Review: Painkiller: Purgatory HD (iPad)

4 mins read
Now this is good fun. Chillingo, and developer MachineWorks’ iPad adaptation of the Painkiller formula sacrifices little in the transition from keyboard & mouse/ controller transition to virtual controls, and leaves us with a game that successfully channels Doom or Quake into an action-heavy gothic masterpiece. 
There’s nothing intelligent about Painkiller. It’s a by-the-numbers monster bash through confined corridors and claustrophobic rooms. As a result, there’s not a great deal of room for exploration, and while you’re going to be led through the nose in this game, literally being told which doors to walk though and where to go next, it’s not that you’ll mind.
See, you’ll be too busy shooting things. While the game only displays a handful of enemies on screen at once (presumably to maintain a smooth frame rate), they’ll appear in waves, with a new wave spawning out of the ground after you finish slaughtering the previous one. It’s a clever way to keep the kill count high without sacrificing performance, even if there is the odd occasion where you’ll feel bogged down in a protracted melee.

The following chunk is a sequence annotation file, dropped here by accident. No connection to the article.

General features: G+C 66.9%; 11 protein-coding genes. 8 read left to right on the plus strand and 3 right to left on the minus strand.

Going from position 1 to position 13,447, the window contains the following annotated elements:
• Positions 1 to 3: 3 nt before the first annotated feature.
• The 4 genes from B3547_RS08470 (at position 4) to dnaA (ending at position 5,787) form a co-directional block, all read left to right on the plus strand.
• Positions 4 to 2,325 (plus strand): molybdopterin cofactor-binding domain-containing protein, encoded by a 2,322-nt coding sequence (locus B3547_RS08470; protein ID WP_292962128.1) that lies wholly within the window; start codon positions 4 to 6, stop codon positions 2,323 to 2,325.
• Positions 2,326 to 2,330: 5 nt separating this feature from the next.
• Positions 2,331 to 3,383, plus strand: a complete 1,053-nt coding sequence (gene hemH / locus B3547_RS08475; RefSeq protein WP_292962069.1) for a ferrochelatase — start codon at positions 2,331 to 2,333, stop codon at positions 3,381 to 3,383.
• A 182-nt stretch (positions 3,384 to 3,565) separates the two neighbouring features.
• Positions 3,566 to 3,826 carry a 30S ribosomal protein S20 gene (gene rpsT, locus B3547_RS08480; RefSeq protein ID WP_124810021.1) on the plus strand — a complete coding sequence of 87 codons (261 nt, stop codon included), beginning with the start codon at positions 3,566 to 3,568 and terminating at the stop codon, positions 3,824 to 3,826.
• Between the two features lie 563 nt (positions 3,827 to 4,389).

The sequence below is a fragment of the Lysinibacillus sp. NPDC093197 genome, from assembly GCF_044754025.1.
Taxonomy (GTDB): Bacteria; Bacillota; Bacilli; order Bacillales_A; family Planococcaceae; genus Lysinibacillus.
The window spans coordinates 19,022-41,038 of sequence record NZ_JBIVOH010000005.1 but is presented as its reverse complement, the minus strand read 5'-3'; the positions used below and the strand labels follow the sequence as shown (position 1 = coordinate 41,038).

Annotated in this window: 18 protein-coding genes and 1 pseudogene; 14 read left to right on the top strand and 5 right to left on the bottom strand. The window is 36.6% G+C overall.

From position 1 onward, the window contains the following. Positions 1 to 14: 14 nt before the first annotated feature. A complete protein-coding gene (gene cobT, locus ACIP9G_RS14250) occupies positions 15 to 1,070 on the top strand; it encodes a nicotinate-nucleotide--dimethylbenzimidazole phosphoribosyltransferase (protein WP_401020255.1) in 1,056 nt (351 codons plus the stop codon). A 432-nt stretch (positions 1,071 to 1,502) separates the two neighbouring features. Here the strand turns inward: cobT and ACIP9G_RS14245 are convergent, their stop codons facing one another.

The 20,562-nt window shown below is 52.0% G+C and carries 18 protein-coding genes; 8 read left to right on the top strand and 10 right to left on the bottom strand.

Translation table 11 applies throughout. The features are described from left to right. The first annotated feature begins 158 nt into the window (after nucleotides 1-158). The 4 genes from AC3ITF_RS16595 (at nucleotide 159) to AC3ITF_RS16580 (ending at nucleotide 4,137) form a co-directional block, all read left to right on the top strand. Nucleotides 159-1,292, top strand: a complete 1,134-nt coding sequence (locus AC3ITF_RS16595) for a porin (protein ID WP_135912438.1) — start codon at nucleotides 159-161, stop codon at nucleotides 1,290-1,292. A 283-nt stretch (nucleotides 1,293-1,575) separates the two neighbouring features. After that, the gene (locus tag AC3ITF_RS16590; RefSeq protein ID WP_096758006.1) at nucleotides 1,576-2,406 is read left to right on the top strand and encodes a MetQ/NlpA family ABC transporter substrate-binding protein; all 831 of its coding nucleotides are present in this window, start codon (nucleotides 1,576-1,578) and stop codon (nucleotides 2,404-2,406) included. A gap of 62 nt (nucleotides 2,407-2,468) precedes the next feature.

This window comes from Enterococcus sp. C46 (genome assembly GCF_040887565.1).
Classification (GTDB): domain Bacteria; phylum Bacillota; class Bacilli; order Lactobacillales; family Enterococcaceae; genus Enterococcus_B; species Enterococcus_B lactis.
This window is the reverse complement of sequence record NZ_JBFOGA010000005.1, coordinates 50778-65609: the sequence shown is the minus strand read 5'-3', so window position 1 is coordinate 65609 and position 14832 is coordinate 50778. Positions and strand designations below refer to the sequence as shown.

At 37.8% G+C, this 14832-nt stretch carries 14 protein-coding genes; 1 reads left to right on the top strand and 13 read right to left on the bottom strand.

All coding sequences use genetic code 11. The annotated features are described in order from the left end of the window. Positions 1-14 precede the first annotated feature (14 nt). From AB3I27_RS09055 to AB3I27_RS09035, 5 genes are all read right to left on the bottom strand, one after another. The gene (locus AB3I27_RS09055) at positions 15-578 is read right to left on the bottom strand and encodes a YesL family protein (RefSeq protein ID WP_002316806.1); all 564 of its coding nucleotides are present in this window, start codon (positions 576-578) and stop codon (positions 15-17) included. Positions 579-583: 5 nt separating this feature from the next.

Very ugly. Must die
The beasties you’ll be fighting are the kind of enemies you want to slaughter, too – undead, ugly monstrosities and demons, Painkiller’s Doom and Quake roots are evident, even today, and the way they explode in meaty bloody chunks like FPSers of old is visceral and retro-cool. The weapons you’ll be collecting through the game range from the powerful to the insane, by for our mind, the initial weapon you start with – the whirling blades melee ‘gun’ – is the most satisfying of the lot. While precise aiming can be somewhat difficult with the virtual buttons, the game features a generous auto aim to compensate.
The one and only concession that Painkiller makes to the modern era is an alternative fire option for those weapons, but otherwise you’ll be navigating the game with two virtual analogue sticks, and that’s it. No grenades, no jump button, no crouching behind scenery. Given virtual controls can get messy with too many ‘buttons’ to mess with, this is not a bad thing, though more modern FPSer fans might be a little lost, unable to do some of the basic things they’ve come to take for granted. 
This game is raw fun. Not complex, not deep, just… fun
Combined with the gothic setting and standard old school soundtrack, it’s hard to separate Painkiller from ID Software’s classics, but that’s not a bad thing at all. With no multiplayer, you won’t be playing Painkiller for any great length of time, but the achievements and stat tracking is compelling enough to enjoy a few runs through the game.
Heck, this game has lives. When was the last time that happened in a FPS?

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